Hi, my name is Brutus The Bear. I was born at an overcrowded wildlife park in 2002, where my future was uncertain. My future human parents adopted me at an early age; I was about the size of a squirrel. At 19 years old I was about seven feet tall on my hind legs and close to nine hundred pounds in weight.

Casey and Ami raised me and could see right away that I was special. I enjoyed a lot of attention and loved to be in front of a camera. This led me to be in many educational videos on bear safety. I also had small parts in five movies, Iron Ridge, Pretty Ugly People, Discovering America, Mt. Molehill and Walking Out. I was best known for co-hosting Expedition Wild with Casey Anderson.

I spent most of my days as an ambassador for my wild cousins; educating visitors from all around the world about bear safety and conservation.

My hobbies were roughhousing with Bella, swimming in my ponds, foraging for treats, breaking stuff, and hamming it up for the visitors.

My favorite dinner was a large elk and avocado salad with huckleberry ice cream for dessert!

Brutus Update 2/2/2021

It is with the deepest sorrow ever known, that we must announce the passing of our dear beloved Brutus.

During this time, we are absorbing this enormous loss and we would appreciate that anyone with well wishes please not be offended if we do not respond to calls and messages. Our hearts are broken, and we must take this time to reflect inwardly and remember and cherish our time with the goodest of good boys. Never will the world know another Brutus the bear, and we are shattered. Please allow us this time to lick our wounds and recover.

For everyone who ever loved him, thank you from the bottom of our hearts for helping us to give him such a wonderful life. The life HE gave US was even more grand, and we will forever be thankful to him for coming into the world 19 years ago and giving us the greatest gift of all time.

We apologize for everyone hearing the news this way, but we simply do not have the capacity to reach out to everyone in our time of mourning. We are still in shock and do not yet have the words. A longer announcement with more detail will follow, when we have more information.

Hi I'm Bella. Come visit me at Montana Grizzly Encounter!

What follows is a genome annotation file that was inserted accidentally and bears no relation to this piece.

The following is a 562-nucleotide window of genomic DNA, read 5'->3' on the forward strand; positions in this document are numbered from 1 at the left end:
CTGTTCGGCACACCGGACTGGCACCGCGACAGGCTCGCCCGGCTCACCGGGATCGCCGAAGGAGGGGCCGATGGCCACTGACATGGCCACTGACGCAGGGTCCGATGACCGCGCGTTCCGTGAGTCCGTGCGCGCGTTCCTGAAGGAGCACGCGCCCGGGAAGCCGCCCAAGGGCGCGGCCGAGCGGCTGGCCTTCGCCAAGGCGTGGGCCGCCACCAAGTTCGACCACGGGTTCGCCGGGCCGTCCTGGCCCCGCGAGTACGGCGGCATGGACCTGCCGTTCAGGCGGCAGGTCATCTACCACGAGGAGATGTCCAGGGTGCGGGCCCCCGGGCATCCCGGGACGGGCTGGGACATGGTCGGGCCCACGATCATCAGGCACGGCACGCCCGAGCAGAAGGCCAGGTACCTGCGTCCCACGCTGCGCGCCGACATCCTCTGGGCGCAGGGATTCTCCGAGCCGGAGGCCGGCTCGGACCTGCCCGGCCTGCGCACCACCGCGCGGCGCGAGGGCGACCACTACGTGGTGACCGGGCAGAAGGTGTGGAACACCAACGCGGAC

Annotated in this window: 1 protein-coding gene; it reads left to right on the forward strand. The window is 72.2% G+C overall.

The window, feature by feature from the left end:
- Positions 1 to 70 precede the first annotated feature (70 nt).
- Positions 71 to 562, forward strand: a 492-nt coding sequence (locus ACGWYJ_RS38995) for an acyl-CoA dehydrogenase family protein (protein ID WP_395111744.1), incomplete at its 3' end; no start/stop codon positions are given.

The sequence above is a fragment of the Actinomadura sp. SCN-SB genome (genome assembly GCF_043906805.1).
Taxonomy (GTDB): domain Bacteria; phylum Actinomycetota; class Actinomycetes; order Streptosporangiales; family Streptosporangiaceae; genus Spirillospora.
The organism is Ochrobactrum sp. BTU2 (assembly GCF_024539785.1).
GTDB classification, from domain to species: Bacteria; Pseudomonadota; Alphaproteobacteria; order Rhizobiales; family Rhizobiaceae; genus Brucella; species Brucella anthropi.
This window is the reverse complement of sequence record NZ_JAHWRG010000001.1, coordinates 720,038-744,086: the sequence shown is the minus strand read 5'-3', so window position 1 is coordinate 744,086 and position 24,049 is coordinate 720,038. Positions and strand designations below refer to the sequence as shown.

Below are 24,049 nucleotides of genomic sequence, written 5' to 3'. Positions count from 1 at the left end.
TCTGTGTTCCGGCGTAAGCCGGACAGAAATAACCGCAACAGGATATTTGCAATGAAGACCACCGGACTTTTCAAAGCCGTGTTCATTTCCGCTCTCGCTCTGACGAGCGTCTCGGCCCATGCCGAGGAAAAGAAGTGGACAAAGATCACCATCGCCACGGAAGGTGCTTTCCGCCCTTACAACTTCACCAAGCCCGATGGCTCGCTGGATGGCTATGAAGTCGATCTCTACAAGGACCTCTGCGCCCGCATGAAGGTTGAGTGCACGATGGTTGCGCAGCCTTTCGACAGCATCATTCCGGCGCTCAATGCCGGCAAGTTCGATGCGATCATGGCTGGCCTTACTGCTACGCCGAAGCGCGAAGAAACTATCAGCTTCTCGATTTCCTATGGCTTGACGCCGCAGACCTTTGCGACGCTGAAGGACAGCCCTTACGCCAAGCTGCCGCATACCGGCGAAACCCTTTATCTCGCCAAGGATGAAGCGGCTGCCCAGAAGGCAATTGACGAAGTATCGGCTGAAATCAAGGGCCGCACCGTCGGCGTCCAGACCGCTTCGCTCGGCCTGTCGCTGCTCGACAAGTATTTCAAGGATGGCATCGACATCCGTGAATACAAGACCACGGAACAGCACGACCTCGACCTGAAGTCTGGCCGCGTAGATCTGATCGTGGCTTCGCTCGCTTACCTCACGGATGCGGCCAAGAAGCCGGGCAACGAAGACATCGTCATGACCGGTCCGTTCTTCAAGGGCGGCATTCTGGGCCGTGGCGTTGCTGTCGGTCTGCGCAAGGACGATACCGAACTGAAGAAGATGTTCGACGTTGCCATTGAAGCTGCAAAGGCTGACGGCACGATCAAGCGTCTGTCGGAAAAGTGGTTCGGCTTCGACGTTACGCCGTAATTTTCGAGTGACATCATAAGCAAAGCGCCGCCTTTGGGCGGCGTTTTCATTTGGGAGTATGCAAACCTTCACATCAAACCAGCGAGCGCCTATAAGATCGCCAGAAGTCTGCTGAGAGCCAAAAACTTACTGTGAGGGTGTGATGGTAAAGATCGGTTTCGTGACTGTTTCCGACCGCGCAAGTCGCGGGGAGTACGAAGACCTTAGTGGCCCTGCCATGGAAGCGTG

Hi, I’m Bella. I was born in Delta Junction Alaska. When I was around 4-5 months old my mother left me alone in the wild. I was so scared I stayed in a tree waiting for her to return, but she never did. After four days and a phone call to Alaska Fish and Game by a concerned family, Alaska Fish and Game came to my rescue. My first stop was a visit to the Alaska Zoo in Anchorage, AK.

There they were able to get me eating and gaining strength for my big flight to my forever home at Montana Grizzly Encounter in Bozeman, Montana. When I came out of my crate into my new den for the first time I was quite scared. It didn’t take me long to realize my new family would go to great lengths to make me happy and healthy. I was only a foot and a half long and about 20 lbs. when I first arrived. My new family named me Bella, which means beautiful in Italian.
















I am 8 years old now and weigh over 900 lbs. And I stand over 7 ft tall on my hind legs. I love running around the habitat and tossing around logs and rocks. I also enjoy playing with logs while swimming and showing off for our visitors!

Come out and see me!!

Hi, my name is Sheena. I was born in captivity in 1986 with my twin sister Christi. We were sold at an exotic animal auction when we were cubs. We were purchased by private owners in Texas that had big plans for us, unfortunately those plans fell threw. Christi and I ended up spending fifteen years living in a six by four foot cage together. I remained in that cage for an additional three years alone. Christi spent those three years in a small enclosed cargo trailer.

When we were eighteen years old authorities stepped in and informed our owners to euthanize us or find us a new home immediately. USDA contacted Montana Grizzly Encounter to see if they could be our home forever. MGE dropped what they were doing and put together a rescue team and headed to Texas.

Once we arrived at MGE we were introduced to our new large indoor dens. It took Christi and I about a week to adjust to having so much space. When we were comfortable with our indoor dens, we were introduced to our outdoor habitat. We both found it exciting yet intimidating, it took us some time to acclimate ourselves to such a large open space. It was the first time that we could just be bears, to run and play, and even swim in a pond and all this at eighteen years old.